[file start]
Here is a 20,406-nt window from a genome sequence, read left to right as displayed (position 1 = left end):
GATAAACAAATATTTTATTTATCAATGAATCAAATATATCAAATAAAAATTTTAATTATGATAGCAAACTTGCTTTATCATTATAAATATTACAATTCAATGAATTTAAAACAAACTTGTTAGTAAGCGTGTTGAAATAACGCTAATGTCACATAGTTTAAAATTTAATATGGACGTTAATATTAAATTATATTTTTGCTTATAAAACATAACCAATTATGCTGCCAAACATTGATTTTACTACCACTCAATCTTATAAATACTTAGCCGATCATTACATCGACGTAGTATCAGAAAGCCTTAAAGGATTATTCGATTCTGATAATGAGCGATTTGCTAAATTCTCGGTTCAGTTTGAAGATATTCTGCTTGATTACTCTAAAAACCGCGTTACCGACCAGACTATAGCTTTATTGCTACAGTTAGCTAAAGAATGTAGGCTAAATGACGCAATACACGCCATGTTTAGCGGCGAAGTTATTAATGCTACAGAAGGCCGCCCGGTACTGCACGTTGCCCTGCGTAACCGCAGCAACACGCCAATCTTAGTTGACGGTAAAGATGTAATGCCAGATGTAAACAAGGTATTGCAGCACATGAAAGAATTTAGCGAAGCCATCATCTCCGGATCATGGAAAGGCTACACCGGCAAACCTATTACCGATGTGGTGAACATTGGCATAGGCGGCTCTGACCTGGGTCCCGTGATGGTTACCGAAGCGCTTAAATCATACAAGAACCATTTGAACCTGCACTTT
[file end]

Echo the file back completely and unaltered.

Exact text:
Here is a 20,406-nt window from a genome sequence, read left to right as displayed (position 1 = left end):
GATAAACAAATATTTTATTTATCAATGAATCAAATATATCAAATAAAAATTTTAATTATGATAGCAAACTTGCTTTATCATTATAAATATTACAATTCAATGAATTTAAAACAAACTTGTTAGTAAGCGTGTTGAAATAACGCTAATGTCACATAGTTTAAAATTTAATATGGACGTTAATATTAAATTATATTTTTGCTTATAAAACATAACCAATTATGCTGCCAAACATTGATTTTACTACCACTCAATCTTATAAATACTTAGCCGATCATTACATCGACGTAGTATCAGAAAGCCTTAAAGGATTATTCGATTCTGATAATGAGCGATTTGCTAAATTCTCGGTTCAGTTTGAAGATATTCTGCTTGATTACTCTAAAAACCGCGTTACCGACCAGACTATAGCTTTATTGCTACAGTTAGCTAAAGAATGTAGGCTAAATGACGCAATACACGCCATGTTTAGCGGCGAAGTTATTAATGCTACAGAAGGCCGCCCGGTACTGCACGTTGCCCTGCGTAACCGCAGCAACACGCCAATCTTAGTTGACGGTAAAGATGTAATGCCAGATGTAAACAAGGTATTGCAGCACATGAAAGAATTTAGCGAAGCCATCATCTCCGGATCATGGAAAGGCTACACCGGCAAACCTATTACCGATGTGGTGAACATTGGCATAGGCGGCTCTGACCTGGGTCCCGTGATGGTTACCGAAGCGCTTAAATCATACAAGAACCATTTGAACCTGCACTTT